Instream wood increases riverbed temperature variability in a lowland sandy stream
Research output: Contribution to journal › Article › peer-review
The (re)introduction of wood into rivers is becoming increasingly popular in river restoration and natural flood management schemes. While instream wood is known to promote geomorphic and hydraulic diversity, the impact of wood in driving surface water-streambed exchange and subsequent streambed temperatures remains under-researched, particularly in lowland rivers. We make use of the occurrence of three naturally occurring wood structures in a small, lowland sandy stream to determine how the presence of wood alters the geomorphic, hydraulic and thermal properties of the streambed. Our results show that instream wood plays an important role in promoting localized geomorphic complexity and thermal variation in the streambed. Locations within and immediately downstream of wood structures displayed the highest temperature range and daily variation. Locations upstream of wood structures were characterized by weaker daily temperature variation, while areas without wood displayed relatively stable streambed temperatures, with little diurnal fluctuation. Our study indicates that at this lowland site, instream wood increased seasonal temperature extremes (increased summer and decreased winter temperatures) at shallow depths by enhancing infiltration of warmer (summer) and colder (winter) surface water. This reduction in thermal buffering is likely to have significant implications to streambed-dwelling communities and highlights that the thermal impacts of wood reintroduction in lowland rivers should be considered prior to river restoration.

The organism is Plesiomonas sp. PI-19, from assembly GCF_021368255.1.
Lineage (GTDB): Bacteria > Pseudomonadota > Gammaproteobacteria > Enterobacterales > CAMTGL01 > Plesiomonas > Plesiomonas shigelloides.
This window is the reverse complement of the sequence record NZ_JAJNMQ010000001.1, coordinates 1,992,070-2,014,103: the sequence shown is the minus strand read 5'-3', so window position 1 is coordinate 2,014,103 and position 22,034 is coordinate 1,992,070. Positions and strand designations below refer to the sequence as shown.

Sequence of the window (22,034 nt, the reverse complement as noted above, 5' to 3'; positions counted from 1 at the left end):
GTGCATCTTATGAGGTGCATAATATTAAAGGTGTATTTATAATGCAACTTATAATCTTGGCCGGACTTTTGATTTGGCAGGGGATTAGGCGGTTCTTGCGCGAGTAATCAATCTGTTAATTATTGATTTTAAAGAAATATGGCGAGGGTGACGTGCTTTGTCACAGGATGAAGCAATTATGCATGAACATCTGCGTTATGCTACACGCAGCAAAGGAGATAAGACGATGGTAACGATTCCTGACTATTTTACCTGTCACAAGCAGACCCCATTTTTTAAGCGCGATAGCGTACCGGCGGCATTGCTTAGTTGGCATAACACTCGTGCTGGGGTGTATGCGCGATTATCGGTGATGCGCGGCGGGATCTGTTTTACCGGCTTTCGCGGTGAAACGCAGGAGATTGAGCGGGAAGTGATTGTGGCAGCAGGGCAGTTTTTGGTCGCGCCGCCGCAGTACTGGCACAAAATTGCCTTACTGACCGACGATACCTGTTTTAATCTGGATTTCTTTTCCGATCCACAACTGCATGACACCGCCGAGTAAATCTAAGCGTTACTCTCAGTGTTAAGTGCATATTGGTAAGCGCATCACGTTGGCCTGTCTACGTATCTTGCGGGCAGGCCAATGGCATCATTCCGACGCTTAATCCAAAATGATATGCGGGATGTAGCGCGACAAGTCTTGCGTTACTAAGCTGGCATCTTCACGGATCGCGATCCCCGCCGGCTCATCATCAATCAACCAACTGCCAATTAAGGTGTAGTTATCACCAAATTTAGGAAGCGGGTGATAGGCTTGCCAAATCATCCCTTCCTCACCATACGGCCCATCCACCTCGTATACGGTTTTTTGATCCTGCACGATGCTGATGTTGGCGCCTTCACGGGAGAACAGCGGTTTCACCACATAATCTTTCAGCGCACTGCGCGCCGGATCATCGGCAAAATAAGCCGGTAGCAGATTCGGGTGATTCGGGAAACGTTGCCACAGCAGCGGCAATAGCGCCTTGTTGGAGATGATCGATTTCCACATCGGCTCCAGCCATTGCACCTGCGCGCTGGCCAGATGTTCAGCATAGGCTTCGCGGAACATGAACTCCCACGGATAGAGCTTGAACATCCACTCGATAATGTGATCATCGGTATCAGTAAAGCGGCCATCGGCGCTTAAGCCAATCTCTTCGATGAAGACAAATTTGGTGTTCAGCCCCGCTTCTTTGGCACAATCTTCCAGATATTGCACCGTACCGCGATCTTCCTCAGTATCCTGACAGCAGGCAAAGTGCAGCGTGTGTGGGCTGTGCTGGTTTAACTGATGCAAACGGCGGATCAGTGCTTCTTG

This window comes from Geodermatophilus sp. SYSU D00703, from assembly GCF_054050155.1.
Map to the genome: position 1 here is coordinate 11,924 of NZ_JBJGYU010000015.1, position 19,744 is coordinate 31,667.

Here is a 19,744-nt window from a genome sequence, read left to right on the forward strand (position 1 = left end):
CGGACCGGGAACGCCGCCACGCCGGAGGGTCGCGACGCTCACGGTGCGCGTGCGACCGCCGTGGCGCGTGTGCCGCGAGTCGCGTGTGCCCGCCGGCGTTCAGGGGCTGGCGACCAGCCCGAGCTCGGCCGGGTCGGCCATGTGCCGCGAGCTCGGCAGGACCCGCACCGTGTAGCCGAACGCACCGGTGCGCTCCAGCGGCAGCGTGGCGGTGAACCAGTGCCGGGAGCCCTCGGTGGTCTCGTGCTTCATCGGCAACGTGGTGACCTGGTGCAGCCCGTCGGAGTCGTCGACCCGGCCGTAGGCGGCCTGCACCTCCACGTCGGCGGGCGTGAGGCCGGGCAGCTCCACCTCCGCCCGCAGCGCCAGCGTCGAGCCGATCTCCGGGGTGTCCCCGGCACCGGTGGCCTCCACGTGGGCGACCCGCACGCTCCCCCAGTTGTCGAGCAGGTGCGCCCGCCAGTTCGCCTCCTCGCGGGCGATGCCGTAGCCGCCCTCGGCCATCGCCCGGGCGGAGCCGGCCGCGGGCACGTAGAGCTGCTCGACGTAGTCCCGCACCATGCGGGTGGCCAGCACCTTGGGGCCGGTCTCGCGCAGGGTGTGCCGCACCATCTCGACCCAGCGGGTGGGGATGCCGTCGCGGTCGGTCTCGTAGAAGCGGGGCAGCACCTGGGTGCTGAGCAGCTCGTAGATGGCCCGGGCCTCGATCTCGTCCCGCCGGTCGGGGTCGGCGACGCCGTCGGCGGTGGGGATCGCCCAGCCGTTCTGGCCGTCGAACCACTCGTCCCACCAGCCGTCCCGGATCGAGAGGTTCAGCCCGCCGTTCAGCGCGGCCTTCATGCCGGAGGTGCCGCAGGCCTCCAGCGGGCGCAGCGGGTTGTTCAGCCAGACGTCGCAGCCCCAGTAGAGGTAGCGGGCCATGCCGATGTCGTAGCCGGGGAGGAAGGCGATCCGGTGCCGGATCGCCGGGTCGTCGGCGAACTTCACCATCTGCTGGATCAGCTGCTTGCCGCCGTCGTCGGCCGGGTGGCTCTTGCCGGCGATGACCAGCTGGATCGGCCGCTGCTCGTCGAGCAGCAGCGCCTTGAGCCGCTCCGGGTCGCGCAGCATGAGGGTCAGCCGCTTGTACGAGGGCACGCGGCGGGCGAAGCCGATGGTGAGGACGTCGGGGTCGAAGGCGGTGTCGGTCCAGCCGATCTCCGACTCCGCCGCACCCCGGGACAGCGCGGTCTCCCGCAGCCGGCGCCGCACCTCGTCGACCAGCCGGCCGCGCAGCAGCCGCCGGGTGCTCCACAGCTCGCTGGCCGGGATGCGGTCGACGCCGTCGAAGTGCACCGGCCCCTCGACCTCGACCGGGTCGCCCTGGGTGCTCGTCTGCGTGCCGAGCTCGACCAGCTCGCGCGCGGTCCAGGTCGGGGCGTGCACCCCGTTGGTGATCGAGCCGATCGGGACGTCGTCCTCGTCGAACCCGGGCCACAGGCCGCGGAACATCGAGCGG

|Number of pages||14|
|Journal||River Research and Applications|
|Publication status||Published - 5 Aug 2020|